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Ask the Vet: Love-hate relationship encompasses retractable leashes

Dr. Amanda Bruce


Most dog owners are familiar with retractable leashes — long, recoiling cords in easily gripped plastic cases that allow pets to roam freely on a walk, at least for some distance.

When used properly, retractable leashes can be a great tool to give dogs freedom while still under their owners’ control. But when misused, they can cause injuries to dogs and people.

Those of us in the animal industry tend to have a love-hate relationship with retractable leashes. At the very least, pet owners need to follow commonsense etiquette and basic safety precautions if they plan to use these leashes without problems.

Retractable leashes require learning by the pet owner. The push-button mechanism has settings that allow the leash to extend and retract, as well as to lock in a set position. Owners should become familiar with all of the settings and features of a retractable leash before using one.

They also should understand the high speed at which the leash cord can extend, such as when being pulled by a running dog, can cause severe cuts and burns if the cord accidentally wraps around a leg or hand. In fact, Consumer Reports magazine goes so far as to recommend against using retractable leashes because of the high number of finger amputations associated with their use.

In 2007 across the country, 16,564 hospitalizations were associated with leash injuries. While not all were caused by retractable leashes, the numbers emphasize the importance of remaining in control of your dog while it is on a leash.

I love dogs, but that’s certainly not the case for every person that your animal is likely to encounter during a walk. I regularly witness dog owners who allow their pets to approach every unfamiliar person and dog along the way.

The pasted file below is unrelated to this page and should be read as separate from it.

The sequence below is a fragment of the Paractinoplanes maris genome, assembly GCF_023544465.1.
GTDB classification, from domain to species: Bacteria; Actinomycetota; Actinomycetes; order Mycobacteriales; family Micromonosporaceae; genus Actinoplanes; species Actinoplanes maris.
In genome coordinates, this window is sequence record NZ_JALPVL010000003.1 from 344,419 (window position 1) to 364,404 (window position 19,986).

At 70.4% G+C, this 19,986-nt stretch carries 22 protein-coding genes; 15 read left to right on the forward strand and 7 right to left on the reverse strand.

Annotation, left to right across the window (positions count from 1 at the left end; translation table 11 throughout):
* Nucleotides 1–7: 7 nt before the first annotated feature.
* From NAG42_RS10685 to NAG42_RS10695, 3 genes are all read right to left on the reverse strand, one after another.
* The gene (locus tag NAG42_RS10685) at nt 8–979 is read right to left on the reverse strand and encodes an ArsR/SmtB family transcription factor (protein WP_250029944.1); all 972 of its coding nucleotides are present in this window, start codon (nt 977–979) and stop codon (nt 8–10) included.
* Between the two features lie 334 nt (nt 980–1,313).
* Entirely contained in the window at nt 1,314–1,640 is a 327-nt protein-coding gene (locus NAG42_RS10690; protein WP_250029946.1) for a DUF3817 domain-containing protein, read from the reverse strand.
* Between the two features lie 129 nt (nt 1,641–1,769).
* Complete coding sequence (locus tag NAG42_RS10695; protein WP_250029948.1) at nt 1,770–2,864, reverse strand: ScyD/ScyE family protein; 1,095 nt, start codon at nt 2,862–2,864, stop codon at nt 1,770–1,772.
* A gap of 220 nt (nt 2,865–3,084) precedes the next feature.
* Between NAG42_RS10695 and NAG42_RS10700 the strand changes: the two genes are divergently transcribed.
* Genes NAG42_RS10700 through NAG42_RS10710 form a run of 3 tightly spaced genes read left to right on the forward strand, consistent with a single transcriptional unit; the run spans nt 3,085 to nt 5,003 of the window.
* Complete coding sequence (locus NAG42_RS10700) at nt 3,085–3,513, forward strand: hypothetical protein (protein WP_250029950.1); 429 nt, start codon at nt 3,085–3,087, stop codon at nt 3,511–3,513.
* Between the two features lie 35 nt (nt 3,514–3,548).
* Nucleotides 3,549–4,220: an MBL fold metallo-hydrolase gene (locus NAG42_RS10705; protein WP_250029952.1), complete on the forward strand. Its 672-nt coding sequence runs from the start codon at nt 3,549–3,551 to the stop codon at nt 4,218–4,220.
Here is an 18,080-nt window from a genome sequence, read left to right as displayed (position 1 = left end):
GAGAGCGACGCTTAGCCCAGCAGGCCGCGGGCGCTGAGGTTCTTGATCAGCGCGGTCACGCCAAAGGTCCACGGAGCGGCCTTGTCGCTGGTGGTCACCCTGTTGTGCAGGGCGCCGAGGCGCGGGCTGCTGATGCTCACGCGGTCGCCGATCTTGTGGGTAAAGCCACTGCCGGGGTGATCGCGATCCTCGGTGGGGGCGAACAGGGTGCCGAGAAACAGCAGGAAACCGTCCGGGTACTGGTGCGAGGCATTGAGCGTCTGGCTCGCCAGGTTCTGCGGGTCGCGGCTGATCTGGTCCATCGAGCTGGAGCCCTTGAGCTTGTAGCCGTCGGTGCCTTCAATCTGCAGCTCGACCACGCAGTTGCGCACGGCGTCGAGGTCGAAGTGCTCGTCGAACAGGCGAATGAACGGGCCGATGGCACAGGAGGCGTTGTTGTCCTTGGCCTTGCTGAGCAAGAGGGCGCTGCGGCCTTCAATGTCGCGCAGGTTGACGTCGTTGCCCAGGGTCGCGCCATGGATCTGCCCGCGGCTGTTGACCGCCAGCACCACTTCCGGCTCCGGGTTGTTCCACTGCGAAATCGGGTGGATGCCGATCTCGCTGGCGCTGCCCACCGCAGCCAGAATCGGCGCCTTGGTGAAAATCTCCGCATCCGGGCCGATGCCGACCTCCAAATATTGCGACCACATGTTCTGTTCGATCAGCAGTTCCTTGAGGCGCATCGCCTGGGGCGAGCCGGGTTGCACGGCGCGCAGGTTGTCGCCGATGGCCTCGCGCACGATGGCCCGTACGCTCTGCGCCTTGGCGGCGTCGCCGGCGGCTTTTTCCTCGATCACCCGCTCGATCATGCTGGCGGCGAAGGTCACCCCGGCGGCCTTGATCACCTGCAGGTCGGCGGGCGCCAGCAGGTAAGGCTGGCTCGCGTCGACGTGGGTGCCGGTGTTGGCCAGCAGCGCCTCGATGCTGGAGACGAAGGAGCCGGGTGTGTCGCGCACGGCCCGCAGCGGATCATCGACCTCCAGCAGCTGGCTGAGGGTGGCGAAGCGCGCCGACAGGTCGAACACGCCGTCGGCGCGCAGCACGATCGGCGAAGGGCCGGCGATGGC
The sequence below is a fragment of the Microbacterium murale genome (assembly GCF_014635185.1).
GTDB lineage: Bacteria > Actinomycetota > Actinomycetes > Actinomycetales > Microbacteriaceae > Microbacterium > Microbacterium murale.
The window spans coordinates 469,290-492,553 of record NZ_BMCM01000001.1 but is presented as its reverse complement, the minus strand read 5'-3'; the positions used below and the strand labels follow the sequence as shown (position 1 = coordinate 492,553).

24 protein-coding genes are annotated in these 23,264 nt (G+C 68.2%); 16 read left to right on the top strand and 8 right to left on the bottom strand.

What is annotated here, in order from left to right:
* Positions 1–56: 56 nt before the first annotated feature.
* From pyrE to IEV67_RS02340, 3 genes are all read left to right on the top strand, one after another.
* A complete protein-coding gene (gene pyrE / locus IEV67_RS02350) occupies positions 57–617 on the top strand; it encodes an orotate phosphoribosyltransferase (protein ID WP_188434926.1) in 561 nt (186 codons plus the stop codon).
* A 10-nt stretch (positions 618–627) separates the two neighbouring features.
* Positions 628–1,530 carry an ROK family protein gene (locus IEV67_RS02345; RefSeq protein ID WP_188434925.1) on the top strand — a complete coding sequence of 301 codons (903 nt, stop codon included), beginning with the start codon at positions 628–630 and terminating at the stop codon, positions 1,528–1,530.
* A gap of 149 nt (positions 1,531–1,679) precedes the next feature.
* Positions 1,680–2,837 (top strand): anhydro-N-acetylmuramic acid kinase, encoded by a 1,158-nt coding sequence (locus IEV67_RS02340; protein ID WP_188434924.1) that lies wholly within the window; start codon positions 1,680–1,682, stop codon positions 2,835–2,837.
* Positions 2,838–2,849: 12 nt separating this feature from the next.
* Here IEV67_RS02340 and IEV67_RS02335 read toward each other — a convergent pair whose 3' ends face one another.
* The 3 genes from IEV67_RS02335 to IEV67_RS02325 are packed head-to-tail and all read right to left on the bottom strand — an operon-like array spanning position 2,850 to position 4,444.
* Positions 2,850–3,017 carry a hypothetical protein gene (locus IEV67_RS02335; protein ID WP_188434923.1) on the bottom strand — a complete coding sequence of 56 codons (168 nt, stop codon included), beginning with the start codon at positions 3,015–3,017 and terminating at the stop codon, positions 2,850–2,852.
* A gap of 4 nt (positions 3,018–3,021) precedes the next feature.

But this is dangerous because the strange dog being approached may not be nearly as friendly. It’s far better to ask other dog owners whether their animals are friendly and whether your pet can come close.

Many municipalities have regulations that require a leash of 6-feet or shorter in public areas. A shorter leash better enables an owner to control his or her pet. But many retractable leashes extend up to 26 feet, a distance that does not allow owners to maintain control.

A running dog that reaches the end of a retractable leash can jerk the leash from the hand of its owner. That can cause the hard plastic handle of most retractable leashes to bounce along on the pavement behind the running dog, causing a scary noise that only compels the dog to run ahead further and faster. As the handle crashes along behind the dog, the owner can struggle to calm his or her pet and regain control.

Retractable leashes are best reserved for use along trails or in less-traveled areas where a dog is less likely to encounter situations in which it becomes an uninvited guest. For the urban areas where most of us walk our dogs, a 6-foot standard leash remains the safest option.

Dr. Amanda Bruce of Superior is owner of PetCare of Duluth, 2701 W. Superior St., Suite 102, Duluth. You can reach her or ask questions for future columns at or 218-461-4400. For more information about this subject go to